Human-wildlife interactions play an important role in shaping perceptions and conservation paradigms and the livelihoods in villages neighbouring protected areas. These interactions also determine the future survival of the wildlife in the face of increasing pressure due to high human population increase characterising most countries in sub-Saharan Africa. Most rural people in sub-Saharan Africa are agropastoral, combining small scale farming with animal husbandry, or they are purely agropastoralists or farming who relies on natural resources for sustenance.
The negative impacts from wildlife to humans may include crop damage, attacking and killing livestock and humans, competing for game species or acting as diseases reservoirs. Humans may affect wildlife through a wide range of lethal methods such as shooting, poisoning, trapping or snaring, habitat modification, encroachment or diseases exchange between wildlife and livestock.
Illegal hunting using traditional weapons is wide spread in communities surrounding areas rich of wildlife where in some countries in Africa (i.e. Liberia) up to 75% meat protein is derived from wildlife. The main factors attributing to high consumption of bushmeat is local availability, easy catch-ability (wire snares, pitfall traps), affordability and the consequent household savings.
This thesis evaluates the conflicts between human and wildlife in the human-wildlife interface using the western Serengeti as a case study. The first part of the thesis focuses on the conflict related to utilization of natural resources and livestock depredation whereas the second part focuses on the dietary contribution of bushmeat to local people, bushmeat experience and utilization. Local people living close to protected areas are rational when it comes to the illegal utilization of natural resources because they consider the benefits and costimplications. The bushmeat hunters, especially, know in advance which areas in the protected areas are profitable at the same time consider the cost of being arrested and the distance they need to walk to the profitable areas. While illegal hunting can take place far in the park, livestock keepers avoid grazing inside the park because they know the consequences (penalties and fines) of utilizing the pasture inside the protected areas illegally.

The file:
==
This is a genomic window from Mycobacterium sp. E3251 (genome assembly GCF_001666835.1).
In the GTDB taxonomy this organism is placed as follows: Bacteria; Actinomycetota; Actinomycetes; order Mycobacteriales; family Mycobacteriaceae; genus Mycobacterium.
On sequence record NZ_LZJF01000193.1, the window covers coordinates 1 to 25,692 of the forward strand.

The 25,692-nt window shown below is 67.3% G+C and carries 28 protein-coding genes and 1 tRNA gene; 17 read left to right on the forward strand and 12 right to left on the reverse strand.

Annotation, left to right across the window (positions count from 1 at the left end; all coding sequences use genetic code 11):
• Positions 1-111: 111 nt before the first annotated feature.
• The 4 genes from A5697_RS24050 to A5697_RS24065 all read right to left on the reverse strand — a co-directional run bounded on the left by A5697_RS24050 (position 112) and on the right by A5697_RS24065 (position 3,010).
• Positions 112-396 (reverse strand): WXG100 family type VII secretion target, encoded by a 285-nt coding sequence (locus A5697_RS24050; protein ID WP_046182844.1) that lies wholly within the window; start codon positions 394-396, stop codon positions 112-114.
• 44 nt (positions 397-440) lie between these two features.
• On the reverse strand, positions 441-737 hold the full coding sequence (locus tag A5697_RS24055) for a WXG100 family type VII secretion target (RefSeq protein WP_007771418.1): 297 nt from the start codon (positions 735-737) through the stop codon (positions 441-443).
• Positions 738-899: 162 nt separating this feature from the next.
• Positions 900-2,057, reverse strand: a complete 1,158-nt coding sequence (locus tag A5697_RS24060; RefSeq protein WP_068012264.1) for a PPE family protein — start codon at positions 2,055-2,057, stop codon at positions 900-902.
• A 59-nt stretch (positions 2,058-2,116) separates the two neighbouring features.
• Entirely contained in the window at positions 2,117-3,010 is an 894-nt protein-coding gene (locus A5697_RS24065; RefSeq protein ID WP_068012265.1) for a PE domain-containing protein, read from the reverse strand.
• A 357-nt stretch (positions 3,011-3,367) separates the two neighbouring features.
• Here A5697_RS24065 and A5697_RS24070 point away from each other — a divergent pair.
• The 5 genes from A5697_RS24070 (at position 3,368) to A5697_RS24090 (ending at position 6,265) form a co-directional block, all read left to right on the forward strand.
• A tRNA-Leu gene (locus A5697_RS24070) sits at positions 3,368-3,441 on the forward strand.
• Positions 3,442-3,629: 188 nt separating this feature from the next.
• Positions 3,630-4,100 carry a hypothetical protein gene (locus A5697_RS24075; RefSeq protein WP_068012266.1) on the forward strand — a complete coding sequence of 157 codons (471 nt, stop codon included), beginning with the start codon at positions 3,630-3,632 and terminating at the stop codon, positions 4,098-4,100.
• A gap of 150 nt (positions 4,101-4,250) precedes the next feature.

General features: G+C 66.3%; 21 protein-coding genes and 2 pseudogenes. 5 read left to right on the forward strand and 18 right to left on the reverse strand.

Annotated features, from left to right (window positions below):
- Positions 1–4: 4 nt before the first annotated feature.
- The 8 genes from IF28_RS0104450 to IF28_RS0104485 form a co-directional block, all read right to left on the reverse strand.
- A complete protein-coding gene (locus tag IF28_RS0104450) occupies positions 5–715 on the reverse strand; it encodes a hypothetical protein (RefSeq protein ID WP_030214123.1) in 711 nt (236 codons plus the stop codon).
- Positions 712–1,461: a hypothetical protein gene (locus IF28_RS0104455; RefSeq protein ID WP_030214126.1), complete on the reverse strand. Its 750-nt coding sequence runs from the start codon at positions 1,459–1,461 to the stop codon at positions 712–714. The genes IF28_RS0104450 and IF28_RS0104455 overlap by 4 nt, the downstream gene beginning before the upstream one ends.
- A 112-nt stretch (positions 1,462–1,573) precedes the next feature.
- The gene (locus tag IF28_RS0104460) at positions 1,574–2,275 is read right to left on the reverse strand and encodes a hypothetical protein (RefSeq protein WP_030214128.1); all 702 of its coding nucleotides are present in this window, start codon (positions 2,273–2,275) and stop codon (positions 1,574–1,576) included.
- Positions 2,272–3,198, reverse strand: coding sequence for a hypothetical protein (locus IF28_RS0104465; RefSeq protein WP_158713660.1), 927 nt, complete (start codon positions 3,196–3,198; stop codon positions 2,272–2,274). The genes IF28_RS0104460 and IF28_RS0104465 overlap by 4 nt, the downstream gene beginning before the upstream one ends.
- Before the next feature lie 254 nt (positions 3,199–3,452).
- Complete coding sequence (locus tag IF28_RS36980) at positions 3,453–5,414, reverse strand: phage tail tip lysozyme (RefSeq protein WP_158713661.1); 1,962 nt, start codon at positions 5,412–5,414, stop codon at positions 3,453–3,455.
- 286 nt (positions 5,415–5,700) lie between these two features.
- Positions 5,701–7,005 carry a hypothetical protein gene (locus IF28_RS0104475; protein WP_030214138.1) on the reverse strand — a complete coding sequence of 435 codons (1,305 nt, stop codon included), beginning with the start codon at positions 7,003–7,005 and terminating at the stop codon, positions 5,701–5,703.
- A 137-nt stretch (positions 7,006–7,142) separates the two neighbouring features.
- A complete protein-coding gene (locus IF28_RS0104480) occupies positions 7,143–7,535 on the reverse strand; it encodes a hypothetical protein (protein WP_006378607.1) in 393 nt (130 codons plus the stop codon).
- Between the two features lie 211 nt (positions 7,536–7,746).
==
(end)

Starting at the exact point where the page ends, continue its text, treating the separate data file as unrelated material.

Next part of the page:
The local people living close to protected areas consume more meat meals during the period when the wildebeest are in the village proximities than when the herds are far in the southern plains. This further proves the rationality of illegal bushmeat hunters when planning for hunting trips (the benefits versus cost). In contrast, the fish meals in the villages located close to protected areas but far from Lake Victoria decrease with influx of migratory herbivores, which suggest that fish and meat complement each other when the distance from the sources fluctuates. This was proved true when test-persons from villages close, intermediate and distant from the nearest national park boundary were given pieces of meat in a combination of wild ungulates and beef to rank the meat and species recognition according to the perceived taste. While the test-persons from distant villages preferred beef to all, the test-person from villages close to national park boundary prefer topi and those in the intermediate villages prefer impala. This suggests long term experience with beef to distant test-persons as no other source of meat is locally available in the area other than livestock meat and fish.
Wild carnivores are considered to be responsible for livestock losses in the villages surrounding the protected areas. The results from the current study in the villages surrounding the western Serengeti show that among the wild carnivores reported to kill livestock, 97.7% of all reported claims was spotted hyena, being responsible for 98.2%.
Spotted hyenas are nocturnal animals capable of commuting up to 80 km from their territory areas and are the most numerous large carnivore species in the Serengeti ecosystem, mainly targeting goats and sheep. To evaluate the level of conflicts between carnivores and human on livestock depredation, enumeration of livestock loss causes was conducted for subsequent comparison. In all villages, diseases were responsible for major loss of livestock.
Based on the findings the current study recommends better education on wildlife conservation, livestock husbandry practices and extension. A change in wildlife policy in favour of compensation would reduce the retaliatory killing of carnivores in the villages. Livestock keepers should improve the night holding enclosures to reduce livestock depredation by nocturnal predators. The findings recommend further study on the alternative sources of meat protein to local communities living close to protected areas. Last but not least, I recommend a special conservation attention to resident herbivore population close to village proximities.